Minister visits flooded Gateshead communities
The environment secretary has praised the response of emergency services after north-east England experienced a month's rainfall in just a few hours.
Caroline Spelman visited homes hit by Thursday's flash floods in Gateshead as the clean-up continued.
Meanwhile, rail operators have warned of ongoing disruption on the East Coast Main Line as engineers repair damage.
And electricity has been restored to most of the 2,500 homes in the region which had suffered power cuts.
Ms Spelman praised the emergency services for "swinging into action" but said no drains could cope with such an intense 24 hours of rain.
"It's very important that people listen to the forecast warnings and get the text message service from the Environment Agency that will tell you where the risks are," she told the BBC.
Communities should consider appointing flood wardens to knock on doors and warn people, particularly the elderly, she added.
Showery weather is expected to continue but the Environment Agency said there was "no significant risk" of flooding.
Northern Powergrid said it remained confident that all properties safe to receive an electricity supply after the floods would have power restored by the end of Saturday.
A spokesman said the number of customers without power in the North East and in a position to have their supply restored was 61.
Regarding rail services, the Tyne and Wear Metro network is running a reduced train service and replacement bus service between Monkseaton and Four Lane Ends.
Hundreds of engineers are working through the weekend to repair areas of the track beds which were torn away by floods at Haltwhistle on the Newcastle to Carlisle route, and Scremerston on the East Coast Main Line between Newcastle and Berwick.
National Rail said journey times on services between Newcastle and Edinburgh could be extended by up to 30 minutes, but normal service would resume on 1 July.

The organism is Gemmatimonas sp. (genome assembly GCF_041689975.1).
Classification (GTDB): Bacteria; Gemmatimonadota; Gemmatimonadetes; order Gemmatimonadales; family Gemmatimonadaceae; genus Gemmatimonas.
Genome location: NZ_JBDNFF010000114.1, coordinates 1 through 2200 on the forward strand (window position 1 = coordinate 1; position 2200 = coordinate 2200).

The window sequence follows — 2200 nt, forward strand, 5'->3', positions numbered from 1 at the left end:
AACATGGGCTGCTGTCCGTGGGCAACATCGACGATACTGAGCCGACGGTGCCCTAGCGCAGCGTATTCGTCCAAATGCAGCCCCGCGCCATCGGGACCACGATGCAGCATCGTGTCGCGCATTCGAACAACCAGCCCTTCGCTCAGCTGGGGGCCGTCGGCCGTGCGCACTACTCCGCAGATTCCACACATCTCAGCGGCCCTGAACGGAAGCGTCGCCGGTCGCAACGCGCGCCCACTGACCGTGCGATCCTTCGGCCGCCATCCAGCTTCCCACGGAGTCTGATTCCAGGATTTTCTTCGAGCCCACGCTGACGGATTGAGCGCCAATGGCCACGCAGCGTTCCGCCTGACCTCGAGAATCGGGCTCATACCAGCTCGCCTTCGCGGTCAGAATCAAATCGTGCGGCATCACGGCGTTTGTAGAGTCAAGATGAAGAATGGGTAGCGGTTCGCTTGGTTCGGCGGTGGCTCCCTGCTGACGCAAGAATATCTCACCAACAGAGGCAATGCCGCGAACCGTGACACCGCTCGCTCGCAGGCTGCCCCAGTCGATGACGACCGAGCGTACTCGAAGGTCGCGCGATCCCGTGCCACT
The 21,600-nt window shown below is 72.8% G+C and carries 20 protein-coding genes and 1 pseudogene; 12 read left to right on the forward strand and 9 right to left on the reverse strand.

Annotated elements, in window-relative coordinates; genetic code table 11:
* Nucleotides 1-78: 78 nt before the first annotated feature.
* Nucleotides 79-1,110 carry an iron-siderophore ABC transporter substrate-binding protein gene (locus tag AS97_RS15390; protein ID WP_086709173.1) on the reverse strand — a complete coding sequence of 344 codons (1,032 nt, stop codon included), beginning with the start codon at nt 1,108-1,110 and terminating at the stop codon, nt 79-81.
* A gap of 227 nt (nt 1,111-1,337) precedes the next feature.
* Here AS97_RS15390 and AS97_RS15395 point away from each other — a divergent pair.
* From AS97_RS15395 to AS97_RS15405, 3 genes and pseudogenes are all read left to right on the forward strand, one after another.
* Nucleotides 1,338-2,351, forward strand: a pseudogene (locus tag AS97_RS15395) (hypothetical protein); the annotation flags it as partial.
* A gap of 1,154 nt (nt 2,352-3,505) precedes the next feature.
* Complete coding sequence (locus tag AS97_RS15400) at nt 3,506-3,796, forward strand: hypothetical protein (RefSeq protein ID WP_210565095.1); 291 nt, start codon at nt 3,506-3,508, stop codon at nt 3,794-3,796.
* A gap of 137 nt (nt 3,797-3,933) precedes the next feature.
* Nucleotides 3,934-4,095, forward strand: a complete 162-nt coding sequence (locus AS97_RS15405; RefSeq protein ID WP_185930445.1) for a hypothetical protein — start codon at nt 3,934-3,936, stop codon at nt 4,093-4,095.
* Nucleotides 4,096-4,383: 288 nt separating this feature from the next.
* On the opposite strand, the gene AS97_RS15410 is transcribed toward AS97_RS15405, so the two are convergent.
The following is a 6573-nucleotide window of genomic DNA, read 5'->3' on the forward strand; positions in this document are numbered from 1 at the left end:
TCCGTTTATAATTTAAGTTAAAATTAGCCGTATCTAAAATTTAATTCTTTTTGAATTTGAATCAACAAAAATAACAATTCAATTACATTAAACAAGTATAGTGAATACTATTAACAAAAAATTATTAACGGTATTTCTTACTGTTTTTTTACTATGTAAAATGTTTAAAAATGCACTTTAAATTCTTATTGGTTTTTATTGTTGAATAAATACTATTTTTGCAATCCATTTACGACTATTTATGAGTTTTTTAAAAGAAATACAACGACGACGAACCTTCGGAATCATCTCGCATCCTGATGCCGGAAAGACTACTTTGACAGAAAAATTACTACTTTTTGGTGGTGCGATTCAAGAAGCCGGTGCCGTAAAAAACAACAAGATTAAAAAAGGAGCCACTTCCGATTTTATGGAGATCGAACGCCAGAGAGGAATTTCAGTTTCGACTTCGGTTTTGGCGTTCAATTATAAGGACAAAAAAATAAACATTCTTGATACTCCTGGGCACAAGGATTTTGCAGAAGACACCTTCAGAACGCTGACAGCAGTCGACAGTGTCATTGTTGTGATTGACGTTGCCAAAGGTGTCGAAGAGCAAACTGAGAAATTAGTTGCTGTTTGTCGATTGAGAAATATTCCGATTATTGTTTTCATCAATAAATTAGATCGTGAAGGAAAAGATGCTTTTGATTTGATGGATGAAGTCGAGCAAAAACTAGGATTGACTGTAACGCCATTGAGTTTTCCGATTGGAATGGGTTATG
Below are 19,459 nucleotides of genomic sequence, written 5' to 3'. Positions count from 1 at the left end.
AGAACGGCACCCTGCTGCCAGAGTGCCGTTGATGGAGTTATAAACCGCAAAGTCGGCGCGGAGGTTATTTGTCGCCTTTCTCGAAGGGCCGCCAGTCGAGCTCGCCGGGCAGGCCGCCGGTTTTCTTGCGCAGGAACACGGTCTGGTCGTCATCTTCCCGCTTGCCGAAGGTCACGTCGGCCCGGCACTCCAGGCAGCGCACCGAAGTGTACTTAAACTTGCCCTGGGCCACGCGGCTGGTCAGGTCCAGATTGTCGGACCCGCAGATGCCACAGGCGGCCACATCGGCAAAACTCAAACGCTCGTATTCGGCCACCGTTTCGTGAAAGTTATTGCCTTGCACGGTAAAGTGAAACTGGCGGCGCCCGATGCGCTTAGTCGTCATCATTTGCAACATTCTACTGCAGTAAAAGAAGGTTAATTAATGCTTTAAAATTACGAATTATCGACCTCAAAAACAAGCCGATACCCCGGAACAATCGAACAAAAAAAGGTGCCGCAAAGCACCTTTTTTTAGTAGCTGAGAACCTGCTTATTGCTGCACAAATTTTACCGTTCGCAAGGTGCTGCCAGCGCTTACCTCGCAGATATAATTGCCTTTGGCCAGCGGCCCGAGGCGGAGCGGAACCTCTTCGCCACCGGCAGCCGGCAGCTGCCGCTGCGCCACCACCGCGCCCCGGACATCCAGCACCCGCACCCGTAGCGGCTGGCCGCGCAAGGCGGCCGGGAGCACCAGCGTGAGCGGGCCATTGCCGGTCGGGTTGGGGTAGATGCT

The service between Newcastle and Calisle is also amended, with buses replacing trains between Haltwhistle and Carlisle until 2 July.
Some services between Scotland and north-east England could also be rescheduled to start or terminate at Newcastle.
On the West Highlands Route, buses are replacing trains between Fort William and Glasgow Queen Street after a freight train derailed on Thursday, with normal services not expected to resume before 3 July.
A normal service is expected to operate between London and Leeds, and London and Newcastle.
First TransPennine Express and Virgin Trains are running their scheduled West Coast services.
A BBC Weather forecaster said there could be thundery showers later on Saturday but these would not be as heavy as earlier this week.
There could also be showers in some northwestern areas on Sunday, she said.
The Environment Agency has five flood alerts in place - three in the Midlands - but no warnings.
Alerts mean flooding is possible and people should be prepared but its website said there was "no significant risk" this weekend.
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